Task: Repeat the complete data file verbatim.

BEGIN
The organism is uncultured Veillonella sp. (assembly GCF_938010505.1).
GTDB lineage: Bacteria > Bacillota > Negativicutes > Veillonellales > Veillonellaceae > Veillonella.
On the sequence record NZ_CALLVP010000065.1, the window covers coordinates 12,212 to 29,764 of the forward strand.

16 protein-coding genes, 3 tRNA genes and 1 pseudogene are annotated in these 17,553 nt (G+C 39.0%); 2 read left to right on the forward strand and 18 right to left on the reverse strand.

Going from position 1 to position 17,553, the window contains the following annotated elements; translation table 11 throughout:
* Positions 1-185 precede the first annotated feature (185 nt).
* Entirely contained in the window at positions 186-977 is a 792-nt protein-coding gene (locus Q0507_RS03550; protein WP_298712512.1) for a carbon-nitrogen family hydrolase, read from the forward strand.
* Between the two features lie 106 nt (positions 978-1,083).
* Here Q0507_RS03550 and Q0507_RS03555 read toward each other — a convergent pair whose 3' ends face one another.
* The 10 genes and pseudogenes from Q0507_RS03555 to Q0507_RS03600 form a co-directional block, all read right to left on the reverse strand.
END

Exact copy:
The organism is uncultured Veillonella sp. (assembly GCF_938010505.1).
GTDB lineage: Bacteria > Bacillota > Negativicutes > Veillonellales > Veillonellaceae > Veillonella.
On the sequence record NZ_CALLVP010000065.1, the window covers coordinates 12,212 to 29,764 of the forward strand.

16 protein-coding genes, 3 tRNA genes and 1 pseudogene are annotated in these 17,553 nt (G+C 39.0%); 2 read left to right on the forward strand and 18 right to left on the reverse strand.

Going from position 1 to position 17,553, the window contains the following annotated elements; translation table 11 throughout:
* Positions 1-185 precede the first annotated feature (185 nt).
* Entirely contained in the window at positions 186-977 is a 792-nt protein-coding gene (locus Q0507_RS03550; protein WP_298712512.1) for a carbon-nitrogen family hydrolase, read from the forward strand.
* Between the two features lie 106 nt (positions 978-1,083).
* Here Q0507_RS03550 and Q0507_RS03555 read toward each other — a convergent pair whose 3' ends face one another.
* The 10 genes and pseudogenes from Q0507_RS03555 to Q0507_RS03600 form a co-directional block, all read right to left on the reverse strand.